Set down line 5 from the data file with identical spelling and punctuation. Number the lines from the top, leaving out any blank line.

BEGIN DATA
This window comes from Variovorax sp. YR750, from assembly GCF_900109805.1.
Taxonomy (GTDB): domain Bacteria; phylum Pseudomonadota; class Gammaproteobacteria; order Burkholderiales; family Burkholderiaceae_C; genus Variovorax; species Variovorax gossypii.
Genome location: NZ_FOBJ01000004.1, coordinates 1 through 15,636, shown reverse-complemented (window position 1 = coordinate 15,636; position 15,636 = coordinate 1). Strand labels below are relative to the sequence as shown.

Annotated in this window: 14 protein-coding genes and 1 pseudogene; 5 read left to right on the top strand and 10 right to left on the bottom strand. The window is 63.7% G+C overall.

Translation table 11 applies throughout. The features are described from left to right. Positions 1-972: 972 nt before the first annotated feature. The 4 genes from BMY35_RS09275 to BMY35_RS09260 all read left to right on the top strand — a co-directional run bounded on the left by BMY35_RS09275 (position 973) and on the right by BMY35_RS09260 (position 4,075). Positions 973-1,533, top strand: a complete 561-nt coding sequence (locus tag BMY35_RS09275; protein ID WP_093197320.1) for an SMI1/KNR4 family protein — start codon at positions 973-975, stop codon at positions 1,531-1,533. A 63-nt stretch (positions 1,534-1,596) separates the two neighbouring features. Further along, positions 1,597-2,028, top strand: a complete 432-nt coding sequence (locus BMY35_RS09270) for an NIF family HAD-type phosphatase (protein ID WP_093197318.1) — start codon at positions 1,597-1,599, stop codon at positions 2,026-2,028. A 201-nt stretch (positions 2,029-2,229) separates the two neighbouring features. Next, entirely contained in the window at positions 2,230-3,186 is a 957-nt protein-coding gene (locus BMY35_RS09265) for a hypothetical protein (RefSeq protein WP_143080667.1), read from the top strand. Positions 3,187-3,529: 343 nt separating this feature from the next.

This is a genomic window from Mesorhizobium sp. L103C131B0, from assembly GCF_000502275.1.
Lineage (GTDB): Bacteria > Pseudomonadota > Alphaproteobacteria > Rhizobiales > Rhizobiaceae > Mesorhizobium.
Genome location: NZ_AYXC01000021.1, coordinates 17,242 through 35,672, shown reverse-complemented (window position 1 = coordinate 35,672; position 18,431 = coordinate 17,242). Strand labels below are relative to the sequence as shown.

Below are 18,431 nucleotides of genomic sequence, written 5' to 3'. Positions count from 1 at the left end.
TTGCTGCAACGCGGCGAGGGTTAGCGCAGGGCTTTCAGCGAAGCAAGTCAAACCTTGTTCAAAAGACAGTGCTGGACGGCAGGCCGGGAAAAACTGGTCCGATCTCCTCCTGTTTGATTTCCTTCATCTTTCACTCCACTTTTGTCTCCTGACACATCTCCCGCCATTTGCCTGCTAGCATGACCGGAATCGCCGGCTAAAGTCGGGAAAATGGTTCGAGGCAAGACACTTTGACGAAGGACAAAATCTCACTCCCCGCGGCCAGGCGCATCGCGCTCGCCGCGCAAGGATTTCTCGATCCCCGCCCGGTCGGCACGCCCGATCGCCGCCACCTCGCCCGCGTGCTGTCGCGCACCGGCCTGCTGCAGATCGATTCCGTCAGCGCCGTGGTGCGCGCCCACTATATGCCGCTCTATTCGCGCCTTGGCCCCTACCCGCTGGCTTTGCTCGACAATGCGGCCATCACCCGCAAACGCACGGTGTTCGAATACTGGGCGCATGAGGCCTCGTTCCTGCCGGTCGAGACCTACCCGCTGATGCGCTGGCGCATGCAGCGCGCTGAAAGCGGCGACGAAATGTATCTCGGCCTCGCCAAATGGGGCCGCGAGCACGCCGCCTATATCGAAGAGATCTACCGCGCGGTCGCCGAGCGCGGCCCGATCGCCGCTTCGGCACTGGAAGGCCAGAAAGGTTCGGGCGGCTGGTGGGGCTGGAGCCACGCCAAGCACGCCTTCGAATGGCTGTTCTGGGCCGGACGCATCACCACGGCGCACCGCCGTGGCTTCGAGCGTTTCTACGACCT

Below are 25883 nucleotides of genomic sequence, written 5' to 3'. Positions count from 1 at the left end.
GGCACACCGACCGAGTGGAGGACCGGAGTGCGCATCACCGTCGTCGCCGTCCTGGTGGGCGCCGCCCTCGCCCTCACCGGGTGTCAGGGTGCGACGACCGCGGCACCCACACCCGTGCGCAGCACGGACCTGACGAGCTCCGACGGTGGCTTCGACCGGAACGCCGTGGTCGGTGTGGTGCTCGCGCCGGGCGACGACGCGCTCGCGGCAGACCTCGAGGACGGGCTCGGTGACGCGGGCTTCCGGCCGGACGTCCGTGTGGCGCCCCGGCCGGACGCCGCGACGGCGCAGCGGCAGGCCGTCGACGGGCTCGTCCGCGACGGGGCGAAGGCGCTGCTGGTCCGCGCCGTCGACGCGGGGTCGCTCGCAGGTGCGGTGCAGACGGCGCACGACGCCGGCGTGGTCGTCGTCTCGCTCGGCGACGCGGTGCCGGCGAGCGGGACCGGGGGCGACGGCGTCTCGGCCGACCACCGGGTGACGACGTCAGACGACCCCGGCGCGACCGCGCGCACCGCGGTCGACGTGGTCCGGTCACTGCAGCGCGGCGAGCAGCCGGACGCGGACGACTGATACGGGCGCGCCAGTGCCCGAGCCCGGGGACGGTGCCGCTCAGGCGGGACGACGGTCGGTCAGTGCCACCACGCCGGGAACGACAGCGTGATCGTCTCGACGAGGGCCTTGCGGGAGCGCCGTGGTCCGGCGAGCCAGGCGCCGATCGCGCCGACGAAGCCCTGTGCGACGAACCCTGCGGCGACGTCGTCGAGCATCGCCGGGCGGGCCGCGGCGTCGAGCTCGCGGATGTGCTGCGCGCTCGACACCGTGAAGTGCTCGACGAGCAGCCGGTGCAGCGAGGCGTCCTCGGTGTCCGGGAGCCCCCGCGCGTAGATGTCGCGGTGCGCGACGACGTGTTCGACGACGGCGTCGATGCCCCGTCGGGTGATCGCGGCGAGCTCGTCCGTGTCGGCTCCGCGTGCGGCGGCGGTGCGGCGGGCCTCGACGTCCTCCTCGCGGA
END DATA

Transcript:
Translation table 11 applies throughout. The features are described from left to right. Positions 1-972: 972 nt before the first annotated feature. The 4 genes from BMY35_RS09275 to BMY35_RS09260 all read left to right on the top strand — a co-directional run bounded on the left by BMY35_RS09275 (position 973) and on the right by BMY35_RS09260 (position 4,075). Positions 973-1,533, top strand: a complete 561-nt coding sequence (locus tag BMY35_RS09275; protein ID WP_093197320.1) for an SMI1/KNR4 family protein — start codon at positions 973-975, stop codon at positions 1,531-1,533. A 63-nt stretch (positions 1,534-1,596) separates the two neighbouring features. Further along, positions 1,597-2,028, top strand: a complete 432-nt coding sequence (locus BMY35_RS09270) for an NIF family HAD-type phosphatase (protein ID WP_093197318.1) — start codon at positions 1,597-1,599, stop codon at positions 2,026-2,028. A 201-nt stretch (positions 2,029-2,229) separates the two neighbouring features. Next, entirely contained in the window at positions 2,230-3,186 is a 957-nt protein-coding gene (locus BMY35_RS09265) for a hypothetical protein (RefSeq protein WP_143080667.1), read from the top strand. Positions 3,187-3,529: 343 nt separating this feature from the next.